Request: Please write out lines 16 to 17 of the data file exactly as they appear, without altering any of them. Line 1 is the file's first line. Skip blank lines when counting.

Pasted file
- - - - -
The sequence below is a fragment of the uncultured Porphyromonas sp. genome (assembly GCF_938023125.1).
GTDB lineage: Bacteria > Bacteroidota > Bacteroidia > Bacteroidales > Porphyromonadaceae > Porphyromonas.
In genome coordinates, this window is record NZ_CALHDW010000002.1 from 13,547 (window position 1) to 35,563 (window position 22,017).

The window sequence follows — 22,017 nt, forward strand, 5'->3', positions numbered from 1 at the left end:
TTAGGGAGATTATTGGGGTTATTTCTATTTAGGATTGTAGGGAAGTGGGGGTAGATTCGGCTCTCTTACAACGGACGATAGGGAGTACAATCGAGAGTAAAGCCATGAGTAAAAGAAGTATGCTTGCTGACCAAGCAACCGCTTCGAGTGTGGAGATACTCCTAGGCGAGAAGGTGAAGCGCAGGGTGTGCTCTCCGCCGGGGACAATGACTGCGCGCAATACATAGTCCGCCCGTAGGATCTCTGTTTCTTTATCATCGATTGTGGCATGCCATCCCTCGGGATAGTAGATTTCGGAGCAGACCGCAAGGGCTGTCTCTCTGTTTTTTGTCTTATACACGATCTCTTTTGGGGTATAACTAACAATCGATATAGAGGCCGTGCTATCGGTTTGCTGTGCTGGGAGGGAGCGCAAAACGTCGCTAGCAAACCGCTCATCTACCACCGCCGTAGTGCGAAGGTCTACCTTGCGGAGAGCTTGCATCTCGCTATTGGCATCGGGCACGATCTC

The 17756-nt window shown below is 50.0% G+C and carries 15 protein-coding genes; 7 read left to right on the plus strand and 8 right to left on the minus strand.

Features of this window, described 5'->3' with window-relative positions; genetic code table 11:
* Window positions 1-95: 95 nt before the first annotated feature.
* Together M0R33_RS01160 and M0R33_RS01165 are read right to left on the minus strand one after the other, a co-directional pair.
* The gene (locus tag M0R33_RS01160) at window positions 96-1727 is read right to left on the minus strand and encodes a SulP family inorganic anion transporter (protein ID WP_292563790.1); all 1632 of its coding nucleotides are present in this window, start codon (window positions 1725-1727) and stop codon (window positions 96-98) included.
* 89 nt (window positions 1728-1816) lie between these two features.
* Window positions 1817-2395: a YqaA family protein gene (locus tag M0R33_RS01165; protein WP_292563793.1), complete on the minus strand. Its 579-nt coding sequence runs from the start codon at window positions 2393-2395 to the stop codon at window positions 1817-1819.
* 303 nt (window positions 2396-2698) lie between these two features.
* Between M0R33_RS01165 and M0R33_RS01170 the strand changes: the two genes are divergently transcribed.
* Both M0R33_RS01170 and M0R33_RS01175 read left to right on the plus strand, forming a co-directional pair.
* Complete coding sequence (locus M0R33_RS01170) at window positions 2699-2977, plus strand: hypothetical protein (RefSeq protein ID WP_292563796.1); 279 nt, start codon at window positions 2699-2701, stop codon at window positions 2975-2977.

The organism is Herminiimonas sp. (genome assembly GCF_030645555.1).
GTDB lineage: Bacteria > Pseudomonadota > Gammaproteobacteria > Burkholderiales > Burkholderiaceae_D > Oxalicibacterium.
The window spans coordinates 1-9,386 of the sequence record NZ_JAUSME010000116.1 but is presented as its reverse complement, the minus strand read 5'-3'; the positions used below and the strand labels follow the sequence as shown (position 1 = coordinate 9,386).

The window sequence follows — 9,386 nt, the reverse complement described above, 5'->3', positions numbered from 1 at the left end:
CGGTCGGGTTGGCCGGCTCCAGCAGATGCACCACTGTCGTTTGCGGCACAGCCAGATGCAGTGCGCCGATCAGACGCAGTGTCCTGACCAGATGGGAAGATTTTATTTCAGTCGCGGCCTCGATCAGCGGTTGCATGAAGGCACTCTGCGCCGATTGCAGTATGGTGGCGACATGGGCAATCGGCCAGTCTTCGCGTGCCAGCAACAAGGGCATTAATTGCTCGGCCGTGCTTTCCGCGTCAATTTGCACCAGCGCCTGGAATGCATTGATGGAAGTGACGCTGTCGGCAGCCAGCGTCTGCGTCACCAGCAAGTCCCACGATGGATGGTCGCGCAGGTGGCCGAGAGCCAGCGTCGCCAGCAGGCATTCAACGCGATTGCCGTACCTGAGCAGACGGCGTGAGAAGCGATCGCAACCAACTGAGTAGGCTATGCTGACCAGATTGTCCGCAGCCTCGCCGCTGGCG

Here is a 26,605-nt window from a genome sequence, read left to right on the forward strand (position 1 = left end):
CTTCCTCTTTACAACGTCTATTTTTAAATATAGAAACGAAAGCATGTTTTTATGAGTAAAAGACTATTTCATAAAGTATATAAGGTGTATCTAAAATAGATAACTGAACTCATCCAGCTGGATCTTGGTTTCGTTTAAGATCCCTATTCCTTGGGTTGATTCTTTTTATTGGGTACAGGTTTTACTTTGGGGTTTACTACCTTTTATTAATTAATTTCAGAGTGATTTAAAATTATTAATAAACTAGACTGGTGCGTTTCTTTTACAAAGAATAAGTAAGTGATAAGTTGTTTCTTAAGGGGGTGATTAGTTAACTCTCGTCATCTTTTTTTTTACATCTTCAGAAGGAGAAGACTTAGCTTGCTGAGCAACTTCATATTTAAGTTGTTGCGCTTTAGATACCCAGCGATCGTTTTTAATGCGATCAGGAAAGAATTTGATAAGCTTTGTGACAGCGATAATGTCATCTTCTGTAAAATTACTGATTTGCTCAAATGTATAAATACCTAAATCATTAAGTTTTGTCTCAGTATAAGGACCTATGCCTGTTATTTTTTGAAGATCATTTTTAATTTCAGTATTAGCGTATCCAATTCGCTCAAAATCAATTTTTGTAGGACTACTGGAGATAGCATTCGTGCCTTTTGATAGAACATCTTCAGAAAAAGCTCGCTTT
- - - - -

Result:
* Complete coding sequence (locus M0R33_RS01170) at window positions 2699-2977, plus strand: hypothetical protein (RefSeq protein ID WP_292563796.1); 279 nt, start codon at window positions 2699-2701, stop codon at window positions 2975-2977.

The organism is Herminiimonas sp. (genome assembly GCF_030645555.1).